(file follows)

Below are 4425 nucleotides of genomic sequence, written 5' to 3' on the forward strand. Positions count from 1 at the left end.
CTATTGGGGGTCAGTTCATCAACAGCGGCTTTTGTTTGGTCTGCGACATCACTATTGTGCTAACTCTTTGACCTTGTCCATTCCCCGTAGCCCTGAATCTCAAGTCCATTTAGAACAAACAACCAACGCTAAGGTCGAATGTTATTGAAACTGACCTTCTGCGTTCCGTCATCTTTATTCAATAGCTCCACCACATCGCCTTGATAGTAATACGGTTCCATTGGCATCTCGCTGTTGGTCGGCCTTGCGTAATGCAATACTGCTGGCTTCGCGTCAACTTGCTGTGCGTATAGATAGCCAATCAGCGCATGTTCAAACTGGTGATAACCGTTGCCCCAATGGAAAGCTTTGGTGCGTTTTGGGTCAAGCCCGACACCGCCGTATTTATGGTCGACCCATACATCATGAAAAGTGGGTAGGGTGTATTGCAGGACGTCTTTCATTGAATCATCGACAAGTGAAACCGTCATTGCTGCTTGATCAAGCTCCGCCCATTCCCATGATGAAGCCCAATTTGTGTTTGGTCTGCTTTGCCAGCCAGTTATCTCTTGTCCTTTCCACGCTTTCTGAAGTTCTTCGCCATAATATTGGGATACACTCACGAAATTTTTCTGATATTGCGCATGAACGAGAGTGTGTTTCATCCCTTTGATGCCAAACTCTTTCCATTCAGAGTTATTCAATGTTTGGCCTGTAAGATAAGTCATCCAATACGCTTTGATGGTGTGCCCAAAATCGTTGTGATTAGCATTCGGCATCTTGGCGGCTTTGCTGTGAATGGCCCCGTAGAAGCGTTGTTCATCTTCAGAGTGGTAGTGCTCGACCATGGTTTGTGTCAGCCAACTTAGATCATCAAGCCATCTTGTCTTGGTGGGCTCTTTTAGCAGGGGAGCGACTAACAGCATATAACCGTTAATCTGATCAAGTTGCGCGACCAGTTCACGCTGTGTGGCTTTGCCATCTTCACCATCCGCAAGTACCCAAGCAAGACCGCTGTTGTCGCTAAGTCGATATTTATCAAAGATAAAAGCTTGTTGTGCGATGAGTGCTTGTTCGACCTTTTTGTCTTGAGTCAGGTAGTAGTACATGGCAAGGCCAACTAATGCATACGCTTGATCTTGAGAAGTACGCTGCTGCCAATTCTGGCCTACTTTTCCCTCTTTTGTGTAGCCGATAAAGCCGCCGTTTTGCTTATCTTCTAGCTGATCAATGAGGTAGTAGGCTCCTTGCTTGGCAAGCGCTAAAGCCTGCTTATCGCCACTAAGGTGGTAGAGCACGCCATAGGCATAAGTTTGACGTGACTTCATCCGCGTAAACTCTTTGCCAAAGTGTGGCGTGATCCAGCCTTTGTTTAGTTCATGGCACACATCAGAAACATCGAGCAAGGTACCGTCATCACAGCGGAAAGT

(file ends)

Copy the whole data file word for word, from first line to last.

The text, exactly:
Below are 4425 nucleotides of genomic sequence, written 5' to 3' on the forward strand. Positions count from 1 at the left end.
CTATTGGGGGTCAGTTCATCAACAGCGGCTTTTGTTTGGTCTGCGACATCACTATTGTGCTAACTCTTTGACCTTGTCCATTCCCCGTAGCCCTGAATCTCAAGTCCATTTAGAACAAACAACCAACGCTAAGGTCGAATGTTATTGAAACTGACCTTCTGCGTTCCGTCATCTTTATTCAATAGCTCCACCACATCGCCTTGATAGTAATACGGTTCCATTGGCATCTCGCTGTTGGTCGGCCTTGCGTAATGCAATACTGCTGGCTTCGCGTCAACTTGCTGTGCGTATAGATAGCCAATCAGCGCATGTTCAAACTGGTGATAACCGTTGCCCCAATGGAAAGCTTTGGTGCGTTTTGGGTCAAGCCCGACACCGCCGTATTTATGGTCGACCCATACATCATGAAAAGTGGGTAGGGTGTATTGCAGGACGTCTTTCATTGAATCATCGACAAGTGAAACCGTCATTGCTGCTTGATCAAGCTCCGCCCATTCCCATGATGAAGCCCAATTTGTGTTTGGTCTGCTTTGCCAGCCAGTTATCTCTTGTCCTTTCCACGCTTTCTGAAGTTCTTCGCCATAATATTGGGATACACTCACGAAATTTTTCTGATATTGCGCATGAACGAGAGTGTGTTTCATCCCTTTGATGCCAAACTCTTTCCATTCAGAGTTATTCAATGTTTGGCCTGTAAGATAAGTCATCCAATACGCTTTGATGGTGTGCCCAAAATCGTTGTGATTAGCATTCGGCATCTTGGCGGCTTTGCTGTGAATGGCCCCGTAGAAGCGTTGTTCATCTTCAGAGTGGTAGTGCTCGACCATGGTTTGTGTCAGCCAACTTAGATCATCAAGCCATCTTGTCTTGGTGGGCTCTTTTAGCAGGGGAGCGACTAACAGCATATAACCGTTAATCTGATCAAGTTGCGCGACCAGTTCACGCTGTGTGGCTTTGCCATCTTCACCATCCGCAAGTACCCAAGCAAGACCGCTGTTGTCGCTAAGTCGATATTTATCAAAGATAAAAGCTTGTTGTGCGATGAGTGCTTGTTCGACCTTTTTGTCTTGAGTCAGGTAGTAGTACATGGCAAGGCCAACTAATGCATACGCTTGATCTTGAGAAGTACGCTGCTGCCAATTCTGGCCTACTTTTCCCTCTTTTGTGTAGCCGATAAAGCCGCCGTTTTGCTTATCTTCTAGCTGATCAATGAGGTAGTAGGCTCCTTGCTTGGCAAGCGCTAAAGCCTGCTTATCGCCACTAAGGTGGTAGAGCACGCCATAGGCATAAGTTTGACGTGACTTCATCCGCGTAAACTCTTTGCCAAAGTGTGGCGTGATCCAGCCTTTGTTTAGTTCATGGCACACATCAGAAACATCGAGCAAGGTACCGTCATCACAGCGGAAAGT